Here is a small article about UI that use swipe. We will see how swipe evolved from a simple navigation usage to a central feature : task management.
Let’s start with the first device, the iPhone.
iPhone swipe, physics over navigation
The iPhone was the first touch screen device that bring “intuitive” gestures. Instead of saying intuitive, I may say physics based. While the world was still Nokia based, phones UI were designed as navigation based : while the user want to go left, he or she had to press the left key. The iPhone changed that by introducing physics. While navigating in the list, in order to see the items below, we have to scroll the list up, as if the list was a giant wheel. This was, indeed, an intuitive change.
The human brain have assimilated a lot of physics concepts. Even if we don’t know the Newtonian laws, we can still predict how an item will fall, and where. Introducing physics in the iPhone user interface is interesting since it recalls all these physics. That made it intuitive.
Swipe is one of these physics based gestures. In order to go from a picture to another in the gallery, the user have to swipe it, ie push it to the left to see the next picture. And even in iOS6, this gesture only have this role.
WebOS swipe, the beginning of task management
WebOS brought some fresh ideas in 2009, but the most important one was the multitask ability that was one of the central features, although it was already integrated in the Nokia N900 before. But the ability to minimize and switch applications was, without contest, the best ever created. While Maemo, Android or iOS demands some clicks on either a physical button or a virtual one, on the Palm Pre, only a swipe is needed. The user push the task from the full screen state to the minimized cards stack. Closing apps is also quite intuitive, since pushing them in the list of minimized apps is enough.
One downside of this swipe is actually how it is implemented for minimizing applications. When you push it from the bottom, the minimization animation do not follow your gesture. Instead, it run the same animation, independently on the power of your swipe. This is a break in the physics based paradigm previously introduced. It can be a shock while used for the first time (actually it was for me when I saw hands-on on the first time), but it is not a big deal.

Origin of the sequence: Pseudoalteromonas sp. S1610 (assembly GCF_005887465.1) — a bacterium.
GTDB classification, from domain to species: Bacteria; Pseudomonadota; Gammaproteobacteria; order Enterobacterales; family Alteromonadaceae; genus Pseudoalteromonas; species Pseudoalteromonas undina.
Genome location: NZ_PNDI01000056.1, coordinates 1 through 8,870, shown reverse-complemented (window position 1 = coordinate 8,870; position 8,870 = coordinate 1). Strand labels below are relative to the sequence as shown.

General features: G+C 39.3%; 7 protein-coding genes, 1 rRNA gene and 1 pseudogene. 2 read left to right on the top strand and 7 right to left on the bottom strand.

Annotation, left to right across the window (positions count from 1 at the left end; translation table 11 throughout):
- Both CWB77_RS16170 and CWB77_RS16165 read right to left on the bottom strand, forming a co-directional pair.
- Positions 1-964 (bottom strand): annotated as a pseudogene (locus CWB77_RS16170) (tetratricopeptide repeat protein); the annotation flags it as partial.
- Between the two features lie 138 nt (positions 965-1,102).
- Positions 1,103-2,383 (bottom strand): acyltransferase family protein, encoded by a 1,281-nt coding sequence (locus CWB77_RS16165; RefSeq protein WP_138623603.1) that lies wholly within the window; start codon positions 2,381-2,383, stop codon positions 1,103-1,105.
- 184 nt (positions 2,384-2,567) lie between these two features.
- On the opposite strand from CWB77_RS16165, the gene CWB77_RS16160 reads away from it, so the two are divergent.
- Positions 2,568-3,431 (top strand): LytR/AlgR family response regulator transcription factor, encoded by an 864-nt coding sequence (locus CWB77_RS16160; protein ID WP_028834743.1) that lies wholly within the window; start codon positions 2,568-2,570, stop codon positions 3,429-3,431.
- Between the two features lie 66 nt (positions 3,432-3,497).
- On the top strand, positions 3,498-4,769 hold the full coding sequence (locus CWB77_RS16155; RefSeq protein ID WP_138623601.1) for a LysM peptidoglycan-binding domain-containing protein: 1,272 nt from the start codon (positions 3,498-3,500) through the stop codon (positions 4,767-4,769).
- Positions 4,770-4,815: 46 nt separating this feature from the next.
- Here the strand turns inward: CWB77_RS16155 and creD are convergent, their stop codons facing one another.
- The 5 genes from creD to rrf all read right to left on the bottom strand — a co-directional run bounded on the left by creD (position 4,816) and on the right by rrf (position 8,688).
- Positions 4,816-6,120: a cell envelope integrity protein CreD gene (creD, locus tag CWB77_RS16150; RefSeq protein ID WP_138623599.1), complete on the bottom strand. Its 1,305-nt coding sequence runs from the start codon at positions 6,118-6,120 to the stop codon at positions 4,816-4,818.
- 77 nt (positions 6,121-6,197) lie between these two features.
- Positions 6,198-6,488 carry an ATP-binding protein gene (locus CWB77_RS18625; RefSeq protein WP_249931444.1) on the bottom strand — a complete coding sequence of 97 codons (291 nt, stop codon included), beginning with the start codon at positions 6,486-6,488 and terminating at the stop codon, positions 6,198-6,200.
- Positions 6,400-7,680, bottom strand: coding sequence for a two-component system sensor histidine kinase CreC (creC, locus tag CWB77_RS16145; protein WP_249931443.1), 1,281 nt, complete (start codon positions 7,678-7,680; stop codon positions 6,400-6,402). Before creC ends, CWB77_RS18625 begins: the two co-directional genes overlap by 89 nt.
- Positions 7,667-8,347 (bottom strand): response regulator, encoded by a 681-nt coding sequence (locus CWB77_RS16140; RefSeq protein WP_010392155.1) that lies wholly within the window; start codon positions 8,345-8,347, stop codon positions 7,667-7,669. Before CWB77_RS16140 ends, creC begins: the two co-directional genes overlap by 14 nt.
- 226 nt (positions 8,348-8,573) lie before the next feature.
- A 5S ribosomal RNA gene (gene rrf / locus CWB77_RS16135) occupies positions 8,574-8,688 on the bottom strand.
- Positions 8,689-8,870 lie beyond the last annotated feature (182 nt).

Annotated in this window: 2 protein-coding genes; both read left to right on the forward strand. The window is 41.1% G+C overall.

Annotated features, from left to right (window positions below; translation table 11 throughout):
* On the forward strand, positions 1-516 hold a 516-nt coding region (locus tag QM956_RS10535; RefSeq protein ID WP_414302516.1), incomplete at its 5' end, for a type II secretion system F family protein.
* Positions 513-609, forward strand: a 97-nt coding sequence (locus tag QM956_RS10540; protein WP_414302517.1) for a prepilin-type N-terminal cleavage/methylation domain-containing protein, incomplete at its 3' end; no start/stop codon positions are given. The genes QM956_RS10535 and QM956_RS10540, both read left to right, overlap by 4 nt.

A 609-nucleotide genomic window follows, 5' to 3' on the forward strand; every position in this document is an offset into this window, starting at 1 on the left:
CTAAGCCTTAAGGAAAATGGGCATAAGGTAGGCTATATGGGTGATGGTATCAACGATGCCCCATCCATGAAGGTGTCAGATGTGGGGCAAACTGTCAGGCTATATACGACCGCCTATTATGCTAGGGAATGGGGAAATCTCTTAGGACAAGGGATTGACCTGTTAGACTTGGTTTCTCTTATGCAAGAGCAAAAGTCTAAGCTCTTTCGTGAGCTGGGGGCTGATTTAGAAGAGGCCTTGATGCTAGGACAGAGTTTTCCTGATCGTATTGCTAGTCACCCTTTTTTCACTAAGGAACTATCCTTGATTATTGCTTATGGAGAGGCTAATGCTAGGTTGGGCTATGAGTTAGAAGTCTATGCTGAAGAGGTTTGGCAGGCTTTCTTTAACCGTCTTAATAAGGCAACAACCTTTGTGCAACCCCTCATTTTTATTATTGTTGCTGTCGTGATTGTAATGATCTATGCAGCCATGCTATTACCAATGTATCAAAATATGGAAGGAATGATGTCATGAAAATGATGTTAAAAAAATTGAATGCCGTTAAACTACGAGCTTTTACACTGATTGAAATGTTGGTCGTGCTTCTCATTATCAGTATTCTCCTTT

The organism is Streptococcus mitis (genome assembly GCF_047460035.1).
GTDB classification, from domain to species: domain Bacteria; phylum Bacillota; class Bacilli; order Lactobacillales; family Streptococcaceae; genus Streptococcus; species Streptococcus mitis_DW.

Blackberry Playbook, too complex ?
Blackberry wanted to challenge the tablet markets by introducing the Playbook. Interestingly, the Playbook interface was very clean, and put the content in the center, while removing all the toolbars, status bars, that may annoy the user.
Switching apps, and closing them are performed through gestures. This website list them all. As far as I can see, there are 5 different gestures for displaying different elements of the Playbook such as notifications and status bar, or doing task management.
Since I did not see any hands-on, and I did not test the Playbook, I may not judge on how the efficiency of these gestures. I can only say that having that much different actions that are tired to the same kind of gesture will, for sure confuse the user, and lead to an adaptation time. Maybe some unification like swiping from top to bottom to see notifications & status bar, and swiping from other edges to minimize should be better.
Swiping in Mac OS X, where mobile and desktop meet
The iPhone kinetic scrolling was actually first in Mac OS before being in iOS. While developing iOS, Apple engineers and designers created a lot of paradigms, like the icon grid, or the notification center (although not an Apple creation), that are being backported to Mac OS. This include the launchpad, or the address book. Even if merging desktop and mobile is a controversial decision that Apple have made. Since Mac OS X Lion (10.7), we have to reckon that some of them are quite efficient.
Swiping, among other gestures, is one of these. The swipe with three fingers on the trackpad is used to change space. This change was introduced fairly recently (before Lion, but I can’t remember when), and is perfectly integrated in OS X. While swiping, there is an immediate feedback on the screen : the fingers on the trackpad are moving the space, as if it was swiped on a touch screen. The swipe also uses physics. To summary, this gesture is a nice example of nice gesture on mobile well ported on desktop.
Others gestures like swipe up to trigger “show desktop” are not implemented that well. As on WebOS, they do not behave with physics.
Windows Phone swipe, a good intention
My feelings about windows phone are quite mixed, because WP has indeed great qualities, but also quite a lot of strange decisions. And swipe summaries all my feelings on WP.
Everything started with a good idea : “Instead of having tabs, what about switching from a category to another by swiping left and right ?”. Indeed it was a good idea, that can save space and remove the dual use of the tab-bar that is also the toolbar in most mobile OS. And it works ! … Well, it works partially.
First, something totally failed. Swiping did not saved any space, because, instead of a tab-bar, in WP there is a huge header, that is actually taking a lot of space. But this is only a minor problem.
Let’s start with an example of good use, the contacts app.